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Rock the School House

September 28, 2010

Jonah Goldberg is hitting the nail on its head on the issue of the US education system:

Amidst all of this talk about education this week, there’s an omission that drives me crazy. Yes, yes, the horrid state of American education is an American problem, and to that extent we’re all to blame in some abstract sort of way. But is there another major area of American public policy that is more screwed up and more completely the fault of one ideological side? Which party do the teachers’ unions support overwhelmingly? What is the ideological outlook of the bureaucrats at the Department of Education? Which party claims it “cares” more about education and demagogues any attempt by the other party to reform it? Who has controlled the large inner city school systems for generations? What is the ideological orientation of the ed school racket? Whose preferred teaching methods have been funded and whose have been ridiculed?

You know the answer to all of these questions. And yet to listen to the debate this week, you would think this is all a bipartisan problem because Republicans share the blame for refusing to fund schools enough.

There are two problems with this canard. 1) Bush and the GOP congress massively increased education spending and 2) the problems with our education system have almost nothing to do with how much money we spend.

We’re constantly told about all of  these countries allegedly beating us in the classroom. Does anyone really think they’re doing better than us because they spend more? Really?

In the last few presidential elections I’ve heard more from Democrats — by far — complaining about leaky school roofs, cracking paint, and the need for more computers in the classroom than I’ve heard about the fact it’s easier to find and train a brontosaurus than it is to fire a horrible teacher. Do we really think China and India are spending 20-30K per pupil on their new crop of math whizzes?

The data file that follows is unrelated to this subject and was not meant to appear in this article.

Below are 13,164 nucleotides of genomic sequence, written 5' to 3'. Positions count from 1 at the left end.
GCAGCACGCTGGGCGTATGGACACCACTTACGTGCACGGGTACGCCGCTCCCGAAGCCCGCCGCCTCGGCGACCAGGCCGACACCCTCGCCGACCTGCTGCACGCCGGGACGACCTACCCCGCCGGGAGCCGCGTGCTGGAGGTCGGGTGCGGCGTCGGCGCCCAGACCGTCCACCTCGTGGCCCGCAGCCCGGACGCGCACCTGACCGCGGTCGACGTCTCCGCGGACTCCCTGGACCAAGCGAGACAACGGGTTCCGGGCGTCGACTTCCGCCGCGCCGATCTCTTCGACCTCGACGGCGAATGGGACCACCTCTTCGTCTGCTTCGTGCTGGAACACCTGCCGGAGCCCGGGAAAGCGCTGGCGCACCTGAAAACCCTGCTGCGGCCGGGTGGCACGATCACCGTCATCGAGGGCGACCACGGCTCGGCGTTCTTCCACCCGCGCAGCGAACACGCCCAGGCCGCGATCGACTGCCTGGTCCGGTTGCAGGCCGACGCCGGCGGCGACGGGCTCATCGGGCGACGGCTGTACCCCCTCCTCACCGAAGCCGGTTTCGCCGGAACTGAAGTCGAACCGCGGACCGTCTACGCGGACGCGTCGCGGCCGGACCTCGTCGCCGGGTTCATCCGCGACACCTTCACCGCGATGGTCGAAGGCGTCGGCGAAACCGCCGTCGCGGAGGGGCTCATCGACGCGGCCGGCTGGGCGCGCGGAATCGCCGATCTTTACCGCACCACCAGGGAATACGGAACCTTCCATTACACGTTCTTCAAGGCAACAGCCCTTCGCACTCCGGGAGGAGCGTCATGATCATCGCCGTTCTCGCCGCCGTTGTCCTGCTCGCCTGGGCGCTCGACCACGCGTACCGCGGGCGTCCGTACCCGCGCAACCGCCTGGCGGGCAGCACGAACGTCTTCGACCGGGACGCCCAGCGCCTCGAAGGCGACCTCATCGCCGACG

In 2008-2009, the  District of Columbia spent $1.3 billion dollars on 45,858 students. That is slightly less than the entire GDP of Belize. In 2007, 8 percent of DC eighth graders were able to do math at the eighth grade level. Clearly what’s needed is more money!

Read the rest here.

Obama wanted to make education a huge topic for his term, but somehow didn’t manage to really draw interest. The French Cowboy didn’t focus on this theme either as there surely is a lot other stuff to be concerned about. But Goldberg is absolutely right that the facts surrounding the education issue speak clearly against the liberals’ approach of feeding the complacent teachers’ unions with ever more money as they fail to deliver on what you’d consider the most basic things like, you know, teach kids how to read and write. In that sense, conservatives should very happily accept Obama’s invitation to shine a spotlight on the need for educational reform.

New Jersey Governor Christie’s fight against the teachers’ union caught some national attention mostly because of his unusually blunt style. But this attention was mostly confined to conservatives who loved to finally see a Republican stand his ground against the unions, and scared liberals complaining about an effective Christie’s lack of timidity. It didn’t reach the broader public.

In DC, former Mayor Fenty has backed the real reforms by Michelle Rhee, the DC Chancellor of Public Schools, but has now been defeated in his reelection bid. The American Federation of Teachers has poured tons of money and effort into the election campaign to accomplish this. They wanted Fenty out because he and Rhee were not afraid to shut down failing schools, fire bad teachers, and introduce a merit-pay system for teachers. Funnily enough though, when liberals spit out terms like “special interest” and “lobbyists” they never seem to mean the teachers’ unions.

There’s hope that the need for reform in the education system will get more attention thanks not to Obama’s off-and-on attempts to make it so, but to a spate of documentaries critical of the teachers’ unions reign of public schools that have recently been released. I find it highly likely that nobody’s much interested when Obama speaks of education reform because he doesn’t offer real solutions, ie take on the unions, but instead waffles about throwing more money at the problem and insulating classrooms.

Republicans should take up this issue and suggest genuine reform of the public school system. Democrats beholden to the teachers’ unions will then be the “Party of No” — the Party of No that will no longer be in charge of Congress.

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